One of the worst reasons to take action (or not launch a product) is fear of cannibalization. Companies in almost all industries, including game companies, often create strategy to minimize how much some of their products or promotions pull users away from other products from the company. The concept is that you want to optimize your company’s profits by driving users to the most profitable products and ensuring that you do not move a customer or player to a product that costs less.
Some companies have very advanced algorithms to ensure they only move customers to new or other products if it does not have a greater negative impact on the product they are using or playing. Other times they will only release products in certain markets to protect their core market.
While in the short term these strategies can enhance sales, they have a long-term negative impact on profitability and can even endanger your company. The problem with this approach is that while cannibalization may diminish short term profits, it prevents competitors from winning over your customers.
The logic for forgetting about cannibalization
The argument against focusing on cannibalization is simple logic. If a customer or player will switch to one of your other offering, even if they spend less in that offering, they prefer it, otherwise they would not switch. They might prefer the price point or just like the product better but they are happier with the new offering than the existing one they are consuming. If the customer prefers the new product, then any competitive offering will have to be that much better to entice them away from your company.
You can create a simple equation to show the cost of cannibalization. To put it into mathematical terms, lets call your existing product X. Your new product is Y. You earn A per week for X and 0.5A per week for Y. Your analysis says to keep your customer from switching from X to Y, even if you need to ban the customer from Y.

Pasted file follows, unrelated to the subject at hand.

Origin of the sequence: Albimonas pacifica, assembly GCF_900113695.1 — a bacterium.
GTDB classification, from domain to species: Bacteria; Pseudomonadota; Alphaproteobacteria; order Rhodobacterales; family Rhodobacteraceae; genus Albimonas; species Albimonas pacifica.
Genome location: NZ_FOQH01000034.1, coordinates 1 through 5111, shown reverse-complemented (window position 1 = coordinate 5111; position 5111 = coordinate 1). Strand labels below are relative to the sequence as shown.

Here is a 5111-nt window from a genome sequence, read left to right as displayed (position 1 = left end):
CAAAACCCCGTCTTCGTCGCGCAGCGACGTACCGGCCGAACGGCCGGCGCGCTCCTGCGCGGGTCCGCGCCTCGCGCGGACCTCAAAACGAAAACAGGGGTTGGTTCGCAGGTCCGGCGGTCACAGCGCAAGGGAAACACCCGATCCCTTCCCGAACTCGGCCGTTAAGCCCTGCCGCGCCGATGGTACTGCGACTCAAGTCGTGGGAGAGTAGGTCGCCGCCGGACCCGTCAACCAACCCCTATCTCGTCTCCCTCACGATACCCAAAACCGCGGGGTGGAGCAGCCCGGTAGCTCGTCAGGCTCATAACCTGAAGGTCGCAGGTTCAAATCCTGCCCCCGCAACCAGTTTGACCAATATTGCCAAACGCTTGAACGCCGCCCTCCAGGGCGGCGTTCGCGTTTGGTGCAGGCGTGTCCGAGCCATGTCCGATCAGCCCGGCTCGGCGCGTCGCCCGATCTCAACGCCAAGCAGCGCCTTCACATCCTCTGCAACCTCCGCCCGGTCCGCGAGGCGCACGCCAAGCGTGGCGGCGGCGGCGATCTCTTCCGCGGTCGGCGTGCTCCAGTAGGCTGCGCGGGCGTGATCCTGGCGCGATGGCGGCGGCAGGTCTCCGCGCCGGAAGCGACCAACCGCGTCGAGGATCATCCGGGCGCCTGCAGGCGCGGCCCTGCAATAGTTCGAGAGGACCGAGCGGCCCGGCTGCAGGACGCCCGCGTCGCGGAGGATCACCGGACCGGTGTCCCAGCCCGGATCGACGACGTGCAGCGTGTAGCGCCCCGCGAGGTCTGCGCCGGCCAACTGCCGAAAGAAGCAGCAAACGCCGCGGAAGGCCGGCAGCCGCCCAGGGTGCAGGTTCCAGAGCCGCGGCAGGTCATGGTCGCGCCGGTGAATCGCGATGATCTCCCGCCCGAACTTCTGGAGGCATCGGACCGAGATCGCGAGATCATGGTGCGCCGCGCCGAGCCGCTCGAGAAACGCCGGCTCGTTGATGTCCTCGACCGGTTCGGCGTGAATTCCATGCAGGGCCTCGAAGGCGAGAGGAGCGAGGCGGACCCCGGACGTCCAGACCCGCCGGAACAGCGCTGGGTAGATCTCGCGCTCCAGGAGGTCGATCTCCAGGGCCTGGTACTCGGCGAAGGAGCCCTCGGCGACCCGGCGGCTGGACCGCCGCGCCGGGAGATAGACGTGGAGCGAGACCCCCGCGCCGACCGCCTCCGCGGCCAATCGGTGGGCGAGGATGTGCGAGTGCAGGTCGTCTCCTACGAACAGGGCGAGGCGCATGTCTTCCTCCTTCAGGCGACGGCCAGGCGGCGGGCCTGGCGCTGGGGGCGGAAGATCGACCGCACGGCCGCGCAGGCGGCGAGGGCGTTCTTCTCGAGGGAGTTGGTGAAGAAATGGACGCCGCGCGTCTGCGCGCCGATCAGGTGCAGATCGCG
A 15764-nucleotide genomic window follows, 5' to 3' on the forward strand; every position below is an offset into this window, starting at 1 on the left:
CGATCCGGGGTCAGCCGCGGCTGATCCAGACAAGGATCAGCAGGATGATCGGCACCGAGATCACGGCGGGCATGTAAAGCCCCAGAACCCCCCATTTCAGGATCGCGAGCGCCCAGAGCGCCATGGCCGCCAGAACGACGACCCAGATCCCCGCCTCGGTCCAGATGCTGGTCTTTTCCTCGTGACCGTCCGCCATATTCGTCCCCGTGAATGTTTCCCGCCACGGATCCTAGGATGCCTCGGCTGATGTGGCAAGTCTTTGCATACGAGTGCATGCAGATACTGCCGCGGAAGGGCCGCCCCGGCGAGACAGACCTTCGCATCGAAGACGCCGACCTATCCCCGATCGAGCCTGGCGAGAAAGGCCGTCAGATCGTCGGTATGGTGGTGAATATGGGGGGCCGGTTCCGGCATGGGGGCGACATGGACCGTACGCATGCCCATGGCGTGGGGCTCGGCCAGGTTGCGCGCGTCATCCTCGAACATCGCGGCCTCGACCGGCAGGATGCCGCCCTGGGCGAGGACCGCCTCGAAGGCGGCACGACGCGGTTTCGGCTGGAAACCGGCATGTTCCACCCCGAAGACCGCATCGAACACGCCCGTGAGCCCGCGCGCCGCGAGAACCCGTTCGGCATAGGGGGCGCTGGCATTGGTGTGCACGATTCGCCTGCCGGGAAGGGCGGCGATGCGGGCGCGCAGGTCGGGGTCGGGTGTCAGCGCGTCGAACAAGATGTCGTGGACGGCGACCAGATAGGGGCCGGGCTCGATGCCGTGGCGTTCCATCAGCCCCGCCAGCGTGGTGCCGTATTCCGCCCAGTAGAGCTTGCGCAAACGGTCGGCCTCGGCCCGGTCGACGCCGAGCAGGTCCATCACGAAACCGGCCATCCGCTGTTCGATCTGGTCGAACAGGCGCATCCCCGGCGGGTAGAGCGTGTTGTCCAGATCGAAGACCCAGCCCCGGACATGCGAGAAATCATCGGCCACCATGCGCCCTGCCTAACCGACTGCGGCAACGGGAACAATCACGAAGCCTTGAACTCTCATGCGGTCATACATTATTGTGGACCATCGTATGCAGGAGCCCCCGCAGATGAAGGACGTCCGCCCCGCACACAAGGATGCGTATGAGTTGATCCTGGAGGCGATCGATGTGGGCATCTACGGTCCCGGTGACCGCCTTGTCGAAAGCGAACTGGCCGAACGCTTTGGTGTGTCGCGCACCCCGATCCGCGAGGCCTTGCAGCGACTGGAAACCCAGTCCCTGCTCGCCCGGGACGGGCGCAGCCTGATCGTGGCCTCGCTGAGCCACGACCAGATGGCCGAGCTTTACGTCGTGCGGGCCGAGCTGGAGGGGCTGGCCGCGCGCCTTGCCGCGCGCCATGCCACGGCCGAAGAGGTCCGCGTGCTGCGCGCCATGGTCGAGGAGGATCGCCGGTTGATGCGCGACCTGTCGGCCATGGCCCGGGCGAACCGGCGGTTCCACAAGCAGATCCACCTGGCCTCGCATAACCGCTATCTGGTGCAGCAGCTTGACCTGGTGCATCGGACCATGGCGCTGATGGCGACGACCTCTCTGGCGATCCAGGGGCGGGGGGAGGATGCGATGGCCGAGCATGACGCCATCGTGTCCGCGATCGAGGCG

The problem is that your company does not exist in a vacuum. Your competitor will eventually launch its own product Z which costs your customer 0.75A per week (or A per week but provides more value). Even if it takes 8 weeks for your competitor to launch, they eventually will. Thus, you may earn 8A from the customer but nothing else. Instead, if you have a six month (24 week) typical customer lifetime, you earn 12A from that customer instead of 8A. While cannibalization seems like a negative, moving your customer to the less expensive offering actually increases your revenue 50 percent.
Your competition will kill your product if you do not
The primary reason that you cannot avoid cannibalizing your product is that virtually all companies are in a competitive ecosystem. As smart as you think you are, your competitors are also smart and always trying to make their products better. If you can build your product at a lower price, they can build a pretty good copy at a lower price. If you can improve the product by adding certain features or changing the theme, one of your competitors has probably had the same idea and will also try it. While it may take some time for your customer to learn about the competitive product, they will in time. If you keep your customer from their optimal product, a competitor will offer it to them.